China's tech hub relaxes COVID restrictions to restart industrial production

Shenzhen still restricts movement and crowds, so supply chains may yet splutter

The Chinese city of Shenzhen – widely billed as the tech manufacturing capital of the world – has relaxed its COVID-19 restrictions in ways the city government expects will allow industrial production to resume.

A Sunday announcement details a new regime that requires a negative COVID-19 test result from the previous 48 hours to access newly reopened public transport services, shops, and public spaces. Such venues will operate at 50 per cent capacity for the next week.

The rules were introduced after the week-long lockdown ordered on March 13 eased earlier than expected after sending a shiver across the tech world's supply chain. Shenzhen is a hub for both manufacturing and logistics.

On March 18, Shenzhen's city government announced that residents of five "zero districts" – the city has ten districts – could return to work and to public spaces, but must remain within their own district. Residents of the specified districts were also advised to "cut back on outdoor activities, visits and gatherings." Dancing with other residents remains prohibited.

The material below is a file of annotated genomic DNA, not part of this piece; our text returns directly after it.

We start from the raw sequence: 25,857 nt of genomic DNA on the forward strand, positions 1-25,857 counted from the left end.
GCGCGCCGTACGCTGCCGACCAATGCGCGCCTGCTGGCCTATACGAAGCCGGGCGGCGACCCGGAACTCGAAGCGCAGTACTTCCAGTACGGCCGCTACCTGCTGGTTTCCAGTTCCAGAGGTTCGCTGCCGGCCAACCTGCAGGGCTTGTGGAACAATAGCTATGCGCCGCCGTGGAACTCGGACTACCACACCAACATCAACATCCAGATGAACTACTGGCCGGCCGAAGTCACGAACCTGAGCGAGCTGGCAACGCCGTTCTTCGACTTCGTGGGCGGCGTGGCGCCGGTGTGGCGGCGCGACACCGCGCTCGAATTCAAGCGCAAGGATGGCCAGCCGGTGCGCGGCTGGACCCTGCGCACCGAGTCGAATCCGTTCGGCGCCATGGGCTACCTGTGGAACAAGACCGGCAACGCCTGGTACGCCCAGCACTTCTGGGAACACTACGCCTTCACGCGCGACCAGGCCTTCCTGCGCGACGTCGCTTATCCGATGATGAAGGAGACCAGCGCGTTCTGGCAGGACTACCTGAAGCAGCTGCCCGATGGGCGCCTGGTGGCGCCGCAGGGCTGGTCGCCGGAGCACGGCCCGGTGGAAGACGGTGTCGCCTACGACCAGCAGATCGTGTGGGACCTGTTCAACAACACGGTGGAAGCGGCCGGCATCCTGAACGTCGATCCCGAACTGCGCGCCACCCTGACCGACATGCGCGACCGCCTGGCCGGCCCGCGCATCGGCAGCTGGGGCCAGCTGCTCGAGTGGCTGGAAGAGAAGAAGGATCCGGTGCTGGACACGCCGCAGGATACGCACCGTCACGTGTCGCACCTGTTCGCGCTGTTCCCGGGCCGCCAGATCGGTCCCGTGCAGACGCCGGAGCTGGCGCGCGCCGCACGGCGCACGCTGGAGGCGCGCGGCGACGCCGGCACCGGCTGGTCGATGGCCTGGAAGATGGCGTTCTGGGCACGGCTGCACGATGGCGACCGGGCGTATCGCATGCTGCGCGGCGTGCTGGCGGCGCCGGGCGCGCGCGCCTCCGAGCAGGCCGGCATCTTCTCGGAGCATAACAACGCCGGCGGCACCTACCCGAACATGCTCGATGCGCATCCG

That change saw manufacturers like Foxconn resume some activity in the city, but the non-zero districts remained tightly locked down — with everyone bar essential workers required to stay at home and undergo three rounds of tests for COVID-19.

Limited exemptions were offered to delivery drivers who live in the zero districts and were allowed to move among those districts, but not enter the non-zero districts.

The updated regulations announced on March 20 still restrict activity in, and travel to, some sections of the city.

Those restrictions remain in place despite new COVID cases being very low. Sunday's count was just 66 cases across Shenzhen's population of 20 million-plus residents. The 105 cases recorded on Thursday March 18 was the largest total recorded in the last week, and rather more than the 11, 27, and 66 cases recorded on the days leading up the lockdown.

China maintains a policy of eliminating COVID-19 infections whenever possible. While the nation clearly understands the way lockdowns impact its own economy – and have wider global impact too – Beijing simply will not tolerate substantial COVID-19 outbreaks. ®

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